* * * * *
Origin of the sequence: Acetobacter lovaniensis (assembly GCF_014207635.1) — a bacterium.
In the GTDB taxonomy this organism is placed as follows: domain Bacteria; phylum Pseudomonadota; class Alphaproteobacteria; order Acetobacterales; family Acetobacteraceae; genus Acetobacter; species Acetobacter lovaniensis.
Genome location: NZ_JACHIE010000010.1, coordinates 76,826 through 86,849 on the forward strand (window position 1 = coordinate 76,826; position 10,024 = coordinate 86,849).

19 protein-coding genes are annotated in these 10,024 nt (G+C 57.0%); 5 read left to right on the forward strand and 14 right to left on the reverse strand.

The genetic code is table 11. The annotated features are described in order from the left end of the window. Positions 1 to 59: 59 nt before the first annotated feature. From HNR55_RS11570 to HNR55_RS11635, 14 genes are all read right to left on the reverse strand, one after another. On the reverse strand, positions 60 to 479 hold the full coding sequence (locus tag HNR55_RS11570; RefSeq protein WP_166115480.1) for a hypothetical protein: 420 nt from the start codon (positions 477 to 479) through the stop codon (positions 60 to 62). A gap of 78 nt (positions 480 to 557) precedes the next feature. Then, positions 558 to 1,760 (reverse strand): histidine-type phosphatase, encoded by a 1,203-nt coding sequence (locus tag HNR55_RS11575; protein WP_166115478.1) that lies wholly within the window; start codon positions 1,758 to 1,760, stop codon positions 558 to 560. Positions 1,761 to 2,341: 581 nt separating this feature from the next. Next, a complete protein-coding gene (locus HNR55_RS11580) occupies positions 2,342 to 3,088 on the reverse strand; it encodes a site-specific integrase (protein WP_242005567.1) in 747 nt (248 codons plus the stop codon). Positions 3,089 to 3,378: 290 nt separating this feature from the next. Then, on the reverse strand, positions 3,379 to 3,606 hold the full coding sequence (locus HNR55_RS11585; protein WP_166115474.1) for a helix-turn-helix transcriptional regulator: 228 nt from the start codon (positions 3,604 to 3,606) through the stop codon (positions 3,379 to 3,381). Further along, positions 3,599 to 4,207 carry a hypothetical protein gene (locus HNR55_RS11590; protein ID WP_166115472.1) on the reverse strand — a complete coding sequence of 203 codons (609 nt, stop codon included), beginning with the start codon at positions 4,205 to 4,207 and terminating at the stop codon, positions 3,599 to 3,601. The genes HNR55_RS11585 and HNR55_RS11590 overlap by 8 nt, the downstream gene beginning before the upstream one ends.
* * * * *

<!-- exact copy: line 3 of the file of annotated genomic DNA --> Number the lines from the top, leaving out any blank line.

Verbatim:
Genome location: NZ_JACHIE010000010.1, coordinates 76,826 through 86,849 on the forward strand (window position 1 = coordinate 76,826; position 10,024 = coordinate 86,849).